Trump and His Followers Explained By Hanson

Editor’s note – Victor Davis Hanson deftly compares the hypocrisy on the left and does a remarkable job comparing the actions and words of current candidates against Donald Trump and provides and his insights to give us a clear look at the interesting campaign Mr. Trump is running.

This in no way denotes an endorsement of any candidate but rather shows the bones of the body politic now in full view. Now that Iowa is over and New Hampshire becomes the showcase, expect many more examples of double standards, mean words, dirty tricks, and outright mis-characterizations to abound at Mr. Trump and emanating from him.

Forget Trump but Not the Trumpsters

By Victor Davis Hanson — National Review

Memo to RNC: Stop ridiculing Trump and look at what voters see in him.

A disclaimer: Trump is not my preferred candidate. I hope he does not win the Republican nomination. But I understand why millions seem to be mesmerized by his rhetoric.

I certainly wish that Trump would not insult rivals and newspeople in callous and uncouth fashion. I would prefer that he come prepared to interviews, with detailed positions rather than his banal “Make America great again” refrain, so akin to the “Hope and Change” nothingness.

BIRCH RUN, MI - AUGUST 11: Republican presidential candidate Donald Trump speaks at a press conference before delivering the keynote address at the Genesee and Saginaw Republican Party Lincoln Day Event August 11, 2015 in Birch Run, Michigan. This is Trump's first campaign event since his Republican debate last week. (Photo by Bill Pugliano/Getty Images)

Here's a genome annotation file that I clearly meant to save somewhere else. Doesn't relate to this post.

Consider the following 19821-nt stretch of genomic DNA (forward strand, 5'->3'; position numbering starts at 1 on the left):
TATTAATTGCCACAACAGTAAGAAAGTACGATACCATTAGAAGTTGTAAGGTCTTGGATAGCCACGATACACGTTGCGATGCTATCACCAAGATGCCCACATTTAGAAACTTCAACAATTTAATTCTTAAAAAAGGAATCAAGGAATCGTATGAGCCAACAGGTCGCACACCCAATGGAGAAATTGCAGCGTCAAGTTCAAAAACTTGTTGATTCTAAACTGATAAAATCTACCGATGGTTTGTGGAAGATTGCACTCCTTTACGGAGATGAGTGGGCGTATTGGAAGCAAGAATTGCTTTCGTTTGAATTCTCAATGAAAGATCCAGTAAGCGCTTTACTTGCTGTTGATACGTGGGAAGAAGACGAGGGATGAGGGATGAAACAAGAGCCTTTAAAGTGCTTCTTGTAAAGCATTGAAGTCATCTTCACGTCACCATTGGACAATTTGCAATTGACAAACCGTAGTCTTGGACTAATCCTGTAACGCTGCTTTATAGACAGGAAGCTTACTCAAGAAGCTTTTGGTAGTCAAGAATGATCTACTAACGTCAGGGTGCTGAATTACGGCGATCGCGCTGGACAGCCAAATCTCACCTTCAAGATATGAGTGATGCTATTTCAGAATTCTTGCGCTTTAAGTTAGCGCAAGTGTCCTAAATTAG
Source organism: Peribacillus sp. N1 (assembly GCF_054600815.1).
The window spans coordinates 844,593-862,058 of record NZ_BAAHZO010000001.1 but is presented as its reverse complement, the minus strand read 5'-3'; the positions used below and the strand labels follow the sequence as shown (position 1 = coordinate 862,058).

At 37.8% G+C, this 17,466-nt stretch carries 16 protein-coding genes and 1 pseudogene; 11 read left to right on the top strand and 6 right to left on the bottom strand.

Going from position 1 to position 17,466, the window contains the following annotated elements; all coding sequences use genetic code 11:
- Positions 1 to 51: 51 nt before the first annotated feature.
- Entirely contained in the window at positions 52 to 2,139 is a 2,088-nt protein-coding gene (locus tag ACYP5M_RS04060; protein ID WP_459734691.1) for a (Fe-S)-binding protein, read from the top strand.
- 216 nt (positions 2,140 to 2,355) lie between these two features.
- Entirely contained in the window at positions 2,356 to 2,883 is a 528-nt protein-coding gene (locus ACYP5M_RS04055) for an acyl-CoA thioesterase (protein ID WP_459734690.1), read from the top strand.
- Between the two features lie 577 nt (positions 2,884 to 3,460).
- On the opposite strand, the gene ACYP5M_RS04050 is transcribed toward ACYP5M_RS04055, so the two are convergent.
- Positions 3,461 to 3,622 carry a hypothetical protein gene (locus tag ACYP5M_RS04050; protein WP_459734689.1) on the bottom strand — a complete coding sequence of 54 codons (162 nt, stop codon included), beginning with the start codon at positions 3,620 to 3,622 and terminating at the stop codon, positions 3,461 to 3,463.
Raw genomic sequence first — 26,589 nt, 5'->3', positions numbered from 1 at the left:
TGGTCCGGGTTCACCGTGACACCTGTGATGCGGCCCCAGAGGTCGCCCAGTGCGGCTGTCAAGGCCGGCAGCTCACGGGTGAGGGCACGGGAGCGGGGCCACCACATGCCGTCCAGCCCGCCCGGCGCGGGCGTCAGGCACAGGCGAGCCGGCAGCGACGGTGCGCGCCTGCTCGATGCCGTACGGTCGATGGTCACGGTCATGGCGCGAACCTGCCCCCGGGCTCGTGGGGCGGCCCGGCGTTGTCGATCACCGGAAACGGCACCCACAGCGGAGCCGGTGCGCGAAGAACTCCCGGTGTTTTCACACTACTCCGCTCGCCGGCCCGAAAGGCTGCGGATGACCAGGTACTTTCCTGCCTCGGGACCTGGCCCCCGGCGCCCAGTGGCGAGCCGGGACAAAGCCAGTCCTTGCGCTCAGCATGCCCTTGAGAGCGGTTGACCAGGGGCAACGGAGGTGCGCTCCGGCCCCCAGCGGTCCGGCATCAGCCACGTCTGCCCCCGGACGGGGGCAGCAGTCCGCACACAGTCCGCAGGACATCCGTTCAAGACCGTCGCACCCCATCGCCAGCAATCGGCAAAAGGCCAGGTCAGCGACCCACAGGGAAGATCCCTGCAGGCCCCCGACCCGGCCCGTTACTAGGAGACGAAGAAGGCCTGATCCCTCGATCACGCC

Republican presidential candidate Donald Trump (Photo by Bill Pugliano/Getty Images)

I notice that he often pauses in midsentence, that he interjects “awesome” and “tremendous” ad nauseam, that he completely abandons his original thought and detours to an extraneous topic.

He is a tough brawler, but oddly hypersensitive when his own brand of invective is turned against him. Trump may be an audacious captain of industry, but he certainly pouts a lot.

Trump’s use of I, me, my, and mine rivals Obama’s. By now it is thematic that Trump is likely to erupt into anger if he perceives observers as hostile — the anger often in contrast to his earlier praise of these same targets.

An ignoramus who adores Trump will be dubbed “brilliant”; accomplished people who criticize Trump are caricatured as ignoramuses.

Yet the question is not whether Trump comes across as a scatter-shot speaker, a bully, an adolescent, and a narcissist — he does — but whether, by the standards of our postmodern, 21st-century culture, he is, as is usually alleged, an aberrant political figure, so beyond the pale that he cannot be taken seriously as a presidential candidate.